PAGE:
As ever, I’m hugely excited to present the latest Running The World interview – this time with two wonderful ladies from Bolivia.
In case you’re about to frantically google Bolivia…it’s a land-locked country in South America, which borders Brazil, Paraguay, Argentina, Chile and Peru. It’s a country with enormous geographical variation, from the Andes mountains to tropical rainforest. Elevation is anything from 21,000 ft to 230 ft above sea-level. With that geographical variation comes dramatic climate variation as well. Its capital city is Sucre but the government sits in La Paz. It’s a developing country still, with a growing tourist industry.
I found today’s interviewees, Corina and Fabiola, via a wonderful FB page for expats in Bolivia. Some expats on the FB page knew the ladies, they were willing to be interviewed and the rest is history. Here we go.
Please introduce yourself. Tell us a little about who you are and what you do when you’re not running.
Corina – My name is Corina Rea Mendez. I’m 55 and am married. I’ve played sports since I was 12. I started with athletics and then I played volleyball for almost thirty years, even getting to represent Bolivia abroad to play volleyball. Part of my training was a long distance race and that was how I started to like running. When I’m not running, I go to the gym and I teach fitness through cycling. I also teach basic techniques for starting running, especially for people who work in offices and have a sedentary lifestyle, little by little, they acquire a bit of physical fitness.
Fabiola – My name is Fabiola, I’m 43 years old,Brazilian by birth and Bolivian by heart. I am a strong advocate for the arts as a tool for social change, so my work is to connect people and build bridges of understanding through culture and education. I am a mother of two little girls (9 and 7). I like to dance, I practice yoga, and I have many plans for the future (sometimes I wish the days were longer!).
How did you get into running?
Corina – While I was playing volleyball , I incorporated running and racing into my training, but the maximum distance at that time was 5km. When I turned 40, I stopped playing volleyball so I decided to try an individual sport and thus I started to run more often, running longer distances.
Fabiola – I come from the lowlands in Bolivia and moved to La Paz for work 14 years ago. This wonderful city is located in the middle of the mountains at 13,000 feet above sea level! Until five years ago, I always thought that I couldn’t run or do any hard-core exercising here in La Paz because of the altitude. However, one day I asked myself “why not?” And that was the day my running journey began. A friend at work inspired me to run my first 10K race and gave me tips and cheered me along the way. This process included a lot of wonderful and unforgettable moments. Since then, a lot of things have happened in my running life and my life in general, I have learned a lot and I have grown so much as a person.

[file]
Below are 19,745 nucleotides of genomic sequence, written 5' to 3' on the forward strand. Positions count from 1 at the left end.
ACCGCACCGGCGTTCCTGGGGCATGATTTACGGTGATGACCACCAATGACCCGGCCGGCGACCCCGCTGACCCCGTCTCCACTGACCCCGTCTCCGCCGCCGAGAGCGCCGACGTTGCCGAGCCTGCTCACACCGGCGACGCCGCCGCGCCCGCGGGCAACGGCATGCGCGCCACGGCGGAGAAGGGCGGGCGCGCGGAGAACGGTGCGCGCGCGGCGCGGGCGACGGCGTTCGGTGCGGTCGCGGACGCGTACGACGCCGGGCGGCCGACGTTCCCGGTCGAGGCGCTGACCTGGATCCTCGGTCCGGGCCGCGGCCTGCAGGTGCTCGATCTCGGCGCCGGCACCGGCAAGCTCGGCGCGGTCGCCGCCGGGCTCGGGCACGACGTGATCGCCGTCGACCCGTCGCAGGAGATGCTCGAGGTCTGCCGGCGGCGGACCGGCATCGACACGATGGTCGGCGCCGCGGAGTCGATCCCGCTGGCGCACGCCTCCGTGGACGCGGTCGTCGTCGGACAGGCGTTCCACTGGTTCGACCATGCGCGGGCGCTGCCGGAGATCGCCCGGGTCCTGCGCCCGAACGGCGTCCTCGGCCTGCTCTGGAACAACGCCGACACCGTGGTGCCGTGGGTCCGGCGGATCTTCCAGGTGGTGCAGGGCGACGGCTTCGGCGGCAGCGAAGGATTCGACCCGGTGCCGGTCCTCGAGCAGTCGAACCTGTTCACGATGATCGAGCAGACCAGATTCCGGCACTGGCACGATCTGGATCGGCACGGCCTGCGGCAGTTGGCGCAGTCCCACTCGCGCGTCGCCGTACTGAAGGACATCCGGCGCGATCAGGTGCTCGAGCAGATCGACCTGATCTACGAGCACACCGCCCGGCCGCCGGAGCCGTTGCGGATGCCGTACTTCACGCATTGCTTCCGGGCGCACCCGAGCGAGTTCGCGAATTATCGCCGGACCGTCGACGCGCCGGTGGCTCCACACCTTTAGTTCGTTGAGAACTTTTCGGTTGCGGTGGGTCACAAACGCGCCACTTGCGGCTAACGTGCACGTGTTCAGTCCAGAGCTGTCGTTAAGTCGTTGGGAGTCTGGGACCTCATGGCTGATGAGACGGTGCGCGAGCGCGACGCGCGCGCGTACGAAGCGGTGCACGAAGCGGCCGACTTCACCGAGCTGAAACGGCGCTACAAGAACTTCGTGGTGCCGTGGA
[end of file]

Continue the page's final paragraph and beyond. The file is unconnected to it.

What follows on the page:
How popular is running in your country? Is it growing in popularity or has it always been popular? Or does no-one really run?
Corina – In Bolivia, 10 years or so ago, only a few people ran, because there were also very few organized races. For example, the city where I live, Santa Cruz de la Sierra is in the Bolivian Amazon and has a temperature of 37 to 38 degrees in summer. So there were only about 4 races of differing distances.But gradually people began to realize that physical activity, especially running is very good for health and also keeps you active and alert, so the number of runners increased. Now in Bolivia, there are very important races with many participants. In my city, we have about 30 different races a year, with different distances. They are for different reasons, some are for charities (which I like to do) and others run by companies.
Fabiola – Running is now very popular in Bolivia, but it wasn’t like this in the past. In the last five years 10K and 5K races have grown in popularity in different cities, especially in the city of Santa Cruz, where nowadays there are races almost every weekend.
How popular is it amongst women? Is that a new phenomenon or have women always been keen on running? Are the genders fairly well-balanced?